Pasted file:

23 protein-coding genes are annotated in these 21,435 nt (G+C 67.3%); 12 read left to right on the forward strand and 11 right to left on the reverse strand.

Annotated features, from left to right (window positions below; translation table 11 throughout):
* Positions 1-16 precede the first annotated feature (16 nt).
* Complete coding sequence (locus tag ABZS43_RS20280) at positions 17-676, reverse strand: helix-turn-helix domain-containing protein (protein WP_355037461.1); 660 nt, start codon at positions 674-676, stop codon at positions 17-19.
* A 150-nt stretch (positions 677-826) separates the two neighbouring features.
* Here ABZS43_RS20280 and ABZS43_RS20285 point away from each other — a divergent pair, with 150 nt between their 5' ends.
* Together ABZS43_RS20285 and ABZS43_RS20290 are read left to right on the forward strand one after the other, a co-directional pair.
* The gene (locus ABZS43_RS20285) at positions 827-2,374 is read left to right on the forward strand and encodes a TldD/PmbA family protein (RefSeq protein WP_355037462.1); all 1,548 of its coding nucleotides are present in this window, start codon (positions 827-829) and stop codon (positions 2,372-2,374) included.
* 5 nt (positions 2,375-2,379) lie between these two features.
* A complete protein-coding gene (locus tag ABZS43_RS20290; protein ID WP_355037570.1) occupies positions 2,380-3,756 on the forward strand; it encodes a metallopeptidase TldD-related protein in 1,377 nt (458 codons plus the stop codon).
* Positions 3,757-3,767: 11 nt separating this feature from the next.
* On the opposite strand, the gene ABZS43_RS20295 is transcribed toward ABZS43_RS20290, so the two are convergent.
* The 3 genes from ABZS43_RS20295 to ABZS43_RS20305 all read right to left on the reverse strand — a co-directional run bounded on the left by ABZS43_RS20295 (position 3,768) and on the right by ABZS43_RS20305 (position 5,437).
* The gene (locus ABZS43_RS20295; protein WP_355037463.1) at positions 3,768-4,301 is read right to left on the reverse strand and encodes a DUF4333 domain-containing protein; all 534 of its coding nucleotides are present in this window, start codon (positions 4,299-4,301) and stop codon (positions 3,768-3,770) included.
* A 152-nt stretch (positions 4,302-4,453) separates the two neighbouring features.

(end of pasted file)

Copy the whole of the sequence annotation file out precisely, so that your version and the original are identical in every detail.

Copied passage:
23 protein-coding genes are annotated in these 21,435 nt (G+C 67.3%); 12 read left to right on the forward strand and 11 right to left on the reverse strand.

Annotated features, from left to right (window positions below; translation table 11 throughout):
* Positions 1-16 precede the first annotated feature (16 nt).
* Complete coding sequence (locus tag ABZS43_RS20280) at positions 17-676, reverse strand: helix-turn-helix domain-containing protein (protein WP_355037461.1); 660 nt, start codon at positions 674-676, stop codon at positions 17-19.
* A 150-nt stretch (positions 677-826) separates the two neighbouring features.
* Here ABZS43_RS20280 and ABZS43_RS20285 point away from each other — a divergent pair, with 150 nt between their 5' ends.
* Together ABZS43_RS20285 and ABZS43_RS20290 are read left to right on the forward strand one after the other, a co-directional pair.
* The gene (locus ABZS43_RS20285) at positions 827-2,374 is read left to right on the forward strand and encodes a TldD/PmbA family protein (RefSeq protein WP_355037462.1); all 1,548 of its coding nucleotides are present in this window, start codon (positions 827-829) and stop codon (positions 2,372-2,374) included.
* 5 nt (positions 2,375-2,379) lie between these two features.
* A complete protein-coding gene (locus tag ABZS43_RS20290; protein ID WP_355037570.1) occupies positions 2,380-3,756 on the forward strand; it encodes a metallopeptidase TldD-related protein in 1,377 nt (458 codons plus the stop codon).
* Positions 3,757-3,767: 11 nt separating this feature from the next.
* On the opposite strand, the gene ABZS43_RS20295 is transcribed toward ABZS43_RS20290, so the two are convergent.
* The 3 genes from ABZS43_RS20295 to ABZS43_RS20305 all read right to left on the reverse strand — a co-directional run bounded on the left by ABZS43_RS20295 (position 3,768) and on the right by ABZS43_RS20305 (position 5,437).
* The gene (locus ABZS43_RS20295; protein WP_355037463.1) at positions 3,768-4,301 is read right to left on the reverse strand and encodes a DUF4333 domain-containing protein; all 534 of its coding nucleotides are present in this window, start codon (positions 4,299-4,301) and stop codon (positions 3,768-3,770) included.
* A 152-nt stretch (positions 4,302-4,453) separates the two neighbouring features.